Geologie: Is it a bad idea to use new products before a special occasion?

 

Dr. Steve: I think that this is sort of like a grandmother warning. It's not based on evidence or facts. Unless you're starting a new aggressive treatment or prescription medicine.

 

Obviously, I sometimes ask my patients if their wedding day is coming up before I prescribe a key topical chemotherapeutic, or a really aggressive anti-acne thing. But I think overall for a consumer cosmetic product, although there is a theoretical risk you may respond badly to it, I don't think this is that important, and if anything, it's only going to be a day or two.

 

Geologie: There is a lot of hype around skincare and cosmetics in terms of “organic this,” and “all-natural that.” What should we be on the lookout for, in terms of false claims?

 

Dr. Steve: I've commented on this in the peer-reviewed literature, but I really dislike “dermatologist-recommended.” I think it's BS. Like, what does that even mean? One dermatologist recommended? The FTC doesn’t regulate it. I think there are even things that are more scientific but also crap such as “fragrance-free.” That's not really true. “Non-Comedogenic” means “non-acne-causing” and that's a little bit more based on evidence, but it's so imperfectly applied.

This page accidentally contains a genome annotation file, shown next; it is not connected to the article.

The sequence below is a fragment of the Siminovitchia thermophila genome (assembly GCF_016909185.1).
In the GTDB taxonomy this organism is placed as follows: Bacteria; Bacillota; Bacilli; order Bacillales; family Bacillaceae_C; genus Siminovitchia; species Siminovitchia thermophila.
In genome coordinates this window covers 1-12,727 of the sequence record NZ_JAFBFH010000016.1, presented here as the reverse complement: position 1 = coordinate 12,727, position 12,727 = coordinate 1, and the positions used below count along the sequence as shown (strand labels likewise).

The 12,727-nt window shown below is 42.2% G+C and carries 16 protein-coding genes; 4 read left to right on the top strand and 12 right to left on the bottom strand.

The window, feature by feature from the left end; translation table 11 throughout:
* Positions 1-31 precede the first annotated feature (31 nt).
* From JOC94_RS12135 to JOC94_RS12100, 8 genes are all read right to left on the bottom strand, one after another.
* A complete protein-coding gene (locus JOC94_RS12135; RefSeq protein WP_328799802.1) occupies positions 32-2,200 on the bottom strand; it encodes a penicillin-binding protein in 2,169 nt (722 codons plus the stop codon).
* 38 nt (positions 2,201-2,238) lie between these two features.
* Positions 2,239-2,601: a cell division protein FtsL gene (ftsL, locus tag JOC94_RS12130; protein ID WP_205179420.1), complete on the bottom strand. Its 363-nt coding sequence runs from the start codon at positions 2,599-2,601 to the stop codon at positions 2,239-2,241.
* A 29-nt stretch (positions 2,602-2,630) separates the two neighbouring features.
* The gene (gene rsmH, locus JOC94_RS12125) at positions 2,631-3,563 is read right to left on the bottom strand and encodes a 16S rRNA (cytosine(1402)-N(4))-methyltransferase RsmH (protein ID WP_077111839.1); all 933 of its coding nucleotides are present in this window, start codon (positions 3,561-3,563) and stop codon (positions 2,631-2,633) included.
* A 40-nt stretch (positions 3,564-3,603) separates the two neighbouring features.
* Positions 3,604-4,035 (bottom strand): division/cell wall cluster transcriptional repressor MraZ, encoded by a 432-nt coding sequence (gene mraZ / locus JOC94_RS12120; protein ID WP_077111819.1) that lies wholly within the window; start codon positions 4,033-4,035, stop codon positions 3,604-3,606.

So I think a lot of these labels on cosmetic products are really not trustworthy. And I think that’s something consumers should know. Just because someone slaps on 17 labels about this and that really doesn't mean that it's actually true. And I think we prove it out in our own research of some of these products. So in terms of not buying into those labels, that's absolutely true. 

 

And these marketing tactics are a big problem in cosmetics and personal care products, like some special ingredients they make claims about are really suspect because they're often not well designed blind clinical trials. So they sound really scientific, but they’re not really. It’s a big problem in this field. So this is a big challenge. It's a really, really big challenge. These marketing tactics are marketing but they masquerade as data science and evidence.

 

Good luck with the skincare. Remember, any questions you have, we're always here to help. That's what we do. 

 

Here's an idea of what you can expect in the first few weeks

 

Here are some tips to help you stick to the routine — the best skincare is the skincare you use consistently.